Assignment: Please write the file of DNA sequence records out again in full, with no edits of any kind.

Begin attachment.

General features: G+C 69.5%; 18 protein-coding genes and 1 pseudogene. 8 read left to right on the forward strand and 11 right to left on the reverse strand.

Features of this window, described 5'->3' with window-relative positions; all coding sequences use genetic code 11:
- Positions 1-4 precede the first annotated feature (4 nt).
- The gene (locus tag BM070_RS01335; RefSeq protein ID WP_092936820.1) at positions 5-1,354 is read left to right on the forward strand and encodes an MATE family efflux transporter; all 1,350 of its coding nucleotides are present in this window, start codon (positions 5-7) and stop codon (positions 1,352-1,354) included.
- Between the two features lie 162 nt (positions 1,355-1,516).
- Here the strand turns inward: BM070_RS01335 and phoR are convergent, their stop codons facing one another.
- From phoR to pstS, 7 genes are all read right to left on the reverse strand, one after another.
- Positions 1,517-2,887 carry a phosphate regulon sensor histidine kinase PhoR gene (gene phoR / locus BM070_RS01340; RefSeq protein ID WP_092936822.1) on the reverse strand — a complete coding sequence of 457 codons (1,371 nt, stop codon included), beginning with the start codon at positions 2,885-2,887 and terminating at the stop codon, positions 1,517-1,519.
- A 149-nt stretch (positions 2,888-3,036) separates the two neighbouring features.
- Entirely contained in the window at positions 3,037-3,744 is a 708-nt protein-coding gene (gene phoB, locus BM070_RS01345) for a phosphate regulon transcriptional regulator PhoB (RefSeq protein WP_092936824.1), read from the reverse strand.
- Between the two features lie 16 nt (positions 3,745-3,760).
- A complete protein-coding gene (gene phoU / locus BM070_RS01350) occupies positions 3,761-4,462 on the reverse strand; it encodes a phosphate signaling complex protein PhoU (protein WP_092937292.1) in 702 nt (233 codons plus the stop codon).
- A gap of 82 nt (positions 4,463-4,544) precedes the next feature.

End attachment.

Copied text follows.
General features: G+C 69.5%; 18 protein-coding genes and 1 pseudogene. 8 read left to right on the forward strand and 11 right to left on the reverse strand.

Features of this window, described 5'->3' with window-relative positions; all coding sequences use genetic code 11:
- Positions 1-4 precede the first annotated feature (4 nt).
- The gene (locus tag BM070_RS01335; RefSeq protein ID WP_092936820.1) at positions 5-1,354 is read left to right on the forward strand and encodes an MATE family efflux transporter; all 1,350 of its coding nucleotides are present in this window, start codon (positions 5-7) and stop codon (positions 1,352-1,354) included.
- Between the two features lie 162 nt (positions 1,355-1,516).
- Here the strand turns inward: BM070_RS01335 and phoR are convergent, their stop codons facing one another.
- From phoR to pstS, 7 genes are all read right to left on the reverse strand, one after another.
- Positions 1,517-2,887 carry a phosphate regulon sensor histidine kinase PhoR gene (gene phoR / locus BM070_RS01340; RefSeq protein ID WP_092936822.1) on the reverse strand — a complete coding sequence of 457 codons (1,371 nt, stop codon included), beginning with the start codon at positions 2,885-2,887 and terminating at the stop codon, positions 1,517-1,519.
- A 149-nt stretch (positions 2,888-3,036) separates the two neighbouring features.
- Entirely contained in the window at positions 3,037-3,744 is a 708-nt protein-coding gene (gene phoB, locus BM070_RS01345) for a phosphate regulon transcriptional regulator PhoB (RefSeq protein WP_092936824.1), read from the reverse strand.
- Between the two features lie 16 nt (positions 3,745-3,760).
- A complete protein-coding gene (gene phoU / locus BM070_RS01350) occupies positions 3,761-4,462 on the reverse strand; it encodes a phosphate signaling complex protein PhoU (protein WP_092937292.1) in 702 nt (233 codons plus the stop codon).
- A gap of 82 nt (positions 4,463-4,544) precedes the next feature.